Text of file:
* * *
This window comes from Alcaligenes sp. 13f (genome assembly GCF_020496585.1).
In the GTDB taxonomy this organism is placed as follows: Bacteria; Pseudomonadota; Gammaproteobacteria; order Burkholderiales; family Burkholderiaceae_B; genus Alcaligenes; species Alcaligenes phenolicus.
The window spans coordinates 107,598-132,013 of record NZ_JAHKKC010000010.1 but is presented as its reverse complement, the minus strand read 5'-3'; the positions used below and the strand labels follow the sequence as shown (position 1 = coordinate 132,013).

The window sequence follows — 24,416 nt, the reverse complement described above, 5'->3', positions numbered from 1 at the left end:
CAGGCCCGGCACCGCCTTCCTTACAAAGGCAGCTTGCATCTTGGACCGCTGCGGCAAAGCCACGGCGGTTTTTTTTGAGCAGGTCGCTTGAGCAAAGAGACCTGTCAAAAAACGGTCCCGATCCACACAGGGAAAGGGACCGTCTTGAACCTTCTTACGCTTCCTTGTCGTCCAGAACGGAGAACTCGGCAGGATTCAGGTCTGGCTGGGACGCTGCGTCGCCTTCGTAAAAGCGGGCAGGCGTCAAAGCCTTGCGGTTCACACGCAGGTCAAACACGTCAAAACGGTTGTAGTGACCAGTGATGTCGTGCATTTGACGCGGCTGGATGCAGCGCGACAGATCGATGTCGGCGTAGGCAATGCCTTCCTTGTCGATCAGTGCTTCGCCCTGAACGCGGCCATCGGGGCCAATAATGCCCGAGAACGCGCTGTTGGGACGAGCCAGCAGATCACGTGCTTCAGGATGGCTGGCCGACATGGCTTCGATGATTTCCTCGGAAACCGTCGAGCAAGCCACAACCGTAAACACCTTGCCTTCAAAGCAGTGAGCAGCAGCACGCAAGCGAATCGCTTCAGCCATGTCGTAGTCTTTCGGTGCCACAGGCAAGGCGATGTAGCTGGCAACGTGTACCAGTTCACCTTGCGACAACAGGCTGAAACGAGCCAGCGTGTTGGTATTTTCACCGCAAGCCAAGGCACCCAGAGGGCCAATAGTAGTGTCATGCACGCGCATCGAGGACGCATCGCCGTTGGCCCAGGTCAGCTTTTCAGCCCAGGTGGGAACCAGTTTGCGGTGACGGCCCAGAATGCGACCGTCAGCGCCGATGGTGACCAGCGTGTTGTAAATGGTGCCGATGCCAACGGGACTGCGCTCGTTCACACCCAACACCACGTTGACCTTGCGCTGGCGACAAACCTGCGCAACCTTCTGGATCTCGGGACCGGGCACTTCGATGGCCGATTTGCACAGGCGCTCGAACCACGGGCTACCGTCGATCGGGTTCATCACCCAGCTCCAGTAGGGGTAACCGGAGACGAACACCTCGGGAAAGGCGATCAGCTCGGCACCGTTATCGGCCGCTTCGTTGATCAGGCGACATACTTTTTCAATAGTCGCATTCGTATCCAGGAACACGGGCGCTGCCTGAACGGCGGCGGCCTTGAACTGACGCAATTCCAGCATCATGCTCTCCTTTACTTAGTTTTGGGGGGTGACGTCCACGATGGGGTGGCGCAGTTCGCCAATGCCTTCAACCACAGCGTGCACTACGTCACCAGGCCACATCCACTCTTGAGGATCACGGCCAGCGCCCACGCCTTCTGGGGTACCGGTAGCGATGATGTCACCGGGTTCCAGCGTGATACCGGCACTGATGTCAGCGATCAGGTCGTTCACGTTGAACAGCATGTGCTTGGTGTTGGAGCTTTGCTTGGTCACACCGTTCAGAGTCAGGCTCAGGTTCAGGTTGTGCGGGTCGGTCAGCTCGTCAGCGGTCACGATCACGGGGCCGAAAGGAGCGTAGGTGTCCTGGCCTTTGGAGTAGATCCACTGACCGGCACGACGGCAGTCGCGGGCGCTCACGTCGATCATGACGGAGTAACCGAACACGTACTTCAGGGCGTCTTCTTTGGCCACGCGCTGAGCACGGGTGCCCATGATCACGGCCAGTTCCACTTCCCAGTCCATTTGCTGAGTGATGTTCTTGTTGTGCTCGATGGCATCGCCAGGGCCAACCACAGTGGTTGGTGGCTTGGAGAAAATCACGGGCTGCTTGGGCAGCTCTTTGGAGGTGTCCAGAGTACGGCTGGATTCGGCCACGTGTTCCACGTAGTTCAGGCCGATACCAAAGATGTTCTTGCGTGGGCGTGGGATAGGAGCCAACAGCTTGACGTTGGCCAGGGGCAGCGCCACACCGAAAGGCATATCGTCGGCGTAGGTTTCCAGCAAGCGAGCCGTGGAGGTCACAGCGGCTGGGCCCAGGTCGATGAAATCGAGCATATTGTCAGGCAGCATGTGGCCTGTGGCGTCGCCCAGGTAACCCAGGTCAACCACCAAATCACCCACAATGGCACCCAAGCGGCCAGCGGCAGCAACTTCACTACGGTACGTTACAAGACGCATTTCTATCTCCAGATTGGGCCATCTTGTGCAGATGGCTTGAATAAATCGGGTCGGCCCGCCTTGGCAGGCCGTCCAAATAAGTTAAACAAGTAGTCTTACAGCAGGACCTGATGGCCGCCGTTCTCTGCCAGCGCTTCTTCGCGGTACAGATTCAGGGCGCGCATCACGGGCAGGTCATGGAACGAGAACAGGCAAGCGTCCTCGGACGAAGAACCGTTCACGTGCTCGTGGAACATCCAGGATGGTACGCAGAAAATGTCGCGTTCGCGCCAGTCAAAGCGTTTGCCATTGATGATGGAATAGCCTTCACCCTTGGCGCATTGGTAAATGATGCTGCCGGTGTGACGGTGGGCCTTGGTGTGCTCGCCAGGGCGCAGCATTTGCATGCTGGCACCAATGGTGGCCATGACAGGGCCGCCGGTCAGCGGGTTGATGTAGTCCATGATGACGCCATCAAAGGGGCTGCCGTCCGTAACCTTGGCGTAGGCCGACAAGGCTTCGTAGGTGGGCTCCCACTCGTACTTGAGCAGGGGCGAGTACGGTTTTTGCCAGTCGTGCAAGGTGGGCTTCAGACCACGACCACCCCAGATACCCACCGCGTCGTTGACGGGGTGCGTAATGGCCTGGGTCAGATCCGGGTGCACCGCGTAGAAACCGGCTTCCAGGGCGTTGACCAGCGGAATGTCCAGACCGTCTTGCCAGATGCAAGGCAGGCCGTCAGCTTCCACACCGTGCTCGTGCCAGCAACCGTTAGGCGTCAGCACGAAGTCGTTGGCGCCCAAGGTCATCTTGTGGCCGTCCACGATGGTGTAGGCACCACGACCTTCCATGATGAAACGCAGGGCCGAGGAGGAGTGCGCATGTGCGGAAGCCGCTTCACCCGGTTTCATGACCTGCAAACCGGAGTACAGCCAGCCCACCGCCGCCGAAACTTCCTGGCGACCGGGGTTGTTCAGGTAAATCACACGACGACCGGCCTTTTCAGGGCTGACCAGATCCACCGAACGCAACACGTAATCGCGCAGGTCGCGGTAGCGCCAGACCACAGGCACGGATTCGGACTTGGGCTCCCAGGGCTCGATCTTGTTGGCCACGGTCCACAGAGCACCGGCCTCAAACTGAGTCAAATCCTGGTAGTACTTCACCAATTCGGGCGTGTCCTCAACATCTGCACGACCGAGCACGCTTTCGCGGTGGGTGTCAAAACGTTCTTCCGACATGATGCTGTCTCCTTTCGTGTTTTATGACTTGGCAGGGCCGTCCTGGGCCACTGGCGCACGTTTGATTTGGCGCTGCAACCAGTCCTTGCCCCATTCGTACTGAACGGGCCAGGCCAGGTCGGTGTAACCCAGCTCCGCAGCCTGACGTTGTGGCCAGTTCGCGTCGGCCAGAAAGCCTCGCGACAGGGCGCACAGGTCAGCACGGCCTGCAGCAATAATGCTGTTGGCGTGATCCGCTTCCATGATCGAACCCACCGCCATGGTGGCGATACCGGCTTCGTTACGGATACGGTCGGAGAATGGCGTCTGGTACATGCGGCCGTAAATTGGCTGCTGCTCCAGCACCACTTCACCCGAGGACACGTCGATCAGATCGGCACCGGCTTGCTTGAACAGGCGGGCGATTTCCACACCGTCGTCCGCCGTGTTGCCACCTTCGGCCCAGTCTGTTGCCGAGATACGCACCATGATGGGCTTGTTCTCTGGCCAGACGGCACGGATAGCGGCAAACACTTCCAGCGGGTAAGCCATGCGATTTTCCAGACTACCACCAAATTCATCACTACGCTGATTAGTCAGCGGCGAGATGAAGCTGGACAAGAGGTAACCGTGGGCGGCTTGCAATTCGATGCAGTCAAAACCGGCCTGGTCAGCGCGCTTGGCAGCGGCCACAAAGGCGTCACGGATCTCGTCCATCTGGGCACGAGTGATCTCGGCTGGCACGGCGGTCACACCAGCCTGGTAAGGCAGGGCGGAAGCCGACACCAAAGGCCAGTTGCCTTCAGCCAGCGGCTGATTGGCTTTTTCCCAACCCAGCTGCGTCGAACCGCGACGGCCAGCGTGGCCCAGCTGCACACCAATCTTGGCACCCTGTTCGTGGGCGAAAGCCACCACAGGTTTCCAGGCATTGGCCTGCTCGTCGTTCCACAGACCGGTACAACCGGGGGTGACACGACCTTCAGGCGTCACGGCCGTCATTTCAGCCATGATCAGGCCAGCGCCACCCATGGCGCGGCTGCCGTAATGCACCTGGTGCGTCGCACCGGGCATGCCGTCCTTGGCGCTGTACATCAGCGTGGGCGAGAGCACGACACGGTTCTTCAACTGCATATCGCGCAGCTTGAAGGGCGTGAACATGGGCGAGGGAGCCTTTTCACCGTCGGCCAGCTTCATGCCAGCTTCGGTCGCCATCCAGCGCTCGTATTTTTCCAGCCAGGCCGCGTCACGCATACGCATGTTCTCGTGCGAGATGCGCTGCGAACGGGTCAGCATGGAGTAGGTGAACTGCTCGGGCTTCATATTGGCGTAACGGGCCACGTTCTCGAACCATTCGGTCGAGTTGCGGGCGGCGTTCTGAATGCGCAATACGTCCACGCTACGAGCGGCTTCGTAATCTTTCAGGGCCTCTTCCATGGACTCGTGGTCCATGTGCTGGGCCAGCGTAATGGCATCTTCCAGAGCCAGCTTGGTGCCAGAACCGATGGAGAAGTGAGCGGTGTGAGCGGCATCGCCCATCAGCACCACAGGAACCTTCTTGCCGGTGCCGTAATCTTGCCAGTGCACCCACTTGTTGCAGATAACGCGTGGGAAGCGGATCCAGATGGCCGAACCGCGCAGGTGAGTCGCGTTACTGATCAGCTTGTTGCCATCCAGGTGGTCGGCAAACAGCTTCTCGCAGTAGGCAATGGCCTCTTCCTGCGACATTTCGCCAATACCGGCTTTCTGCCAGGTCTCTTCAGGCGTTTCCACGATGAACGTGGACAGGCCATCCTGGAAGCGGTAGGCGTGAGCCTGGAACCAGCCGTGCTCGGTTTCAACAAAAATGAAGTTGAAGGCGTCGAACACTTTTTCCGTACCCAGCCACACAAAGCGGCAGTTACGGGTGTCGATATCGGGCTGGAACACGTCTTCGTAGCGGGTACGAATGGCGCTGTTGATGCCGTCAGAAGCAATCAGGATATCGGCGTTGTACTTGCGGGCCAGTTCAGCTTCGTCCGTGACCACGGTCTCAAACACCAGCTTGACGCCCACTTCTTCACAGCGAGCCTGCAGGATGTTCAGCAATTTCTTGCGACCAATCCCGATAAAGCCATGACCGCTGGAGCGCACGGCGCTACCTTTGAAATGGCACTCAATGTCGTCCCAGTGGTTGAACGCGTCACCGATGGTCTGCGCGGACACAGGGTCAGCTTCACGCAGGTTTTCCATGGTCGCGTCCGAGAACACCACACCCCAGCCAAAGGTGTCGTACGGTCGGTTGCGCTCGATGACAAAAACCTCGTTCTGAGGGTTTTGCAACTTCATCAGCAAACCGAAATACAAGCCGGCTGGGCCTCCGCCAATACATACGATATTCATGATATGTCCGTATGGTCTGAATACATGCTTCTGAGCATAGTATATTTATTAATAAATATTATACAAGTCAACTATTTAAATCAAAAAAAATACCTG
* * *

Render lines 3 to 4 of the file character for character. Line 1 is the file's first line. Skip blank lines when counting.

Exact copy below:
The window spans coordinates 107,598-132,013 of record NZ_JAHKKC010000010.1 but is presented as its reverse complement, the minus strand read 5'-3'; the positions used below and the strand labels follow the sequence as shown (position 1 = coordinate 132,013).

The window sequence follows — 24,416 nt, the reverse complement described above, 5'->3', positions numbered from 1 at the left end: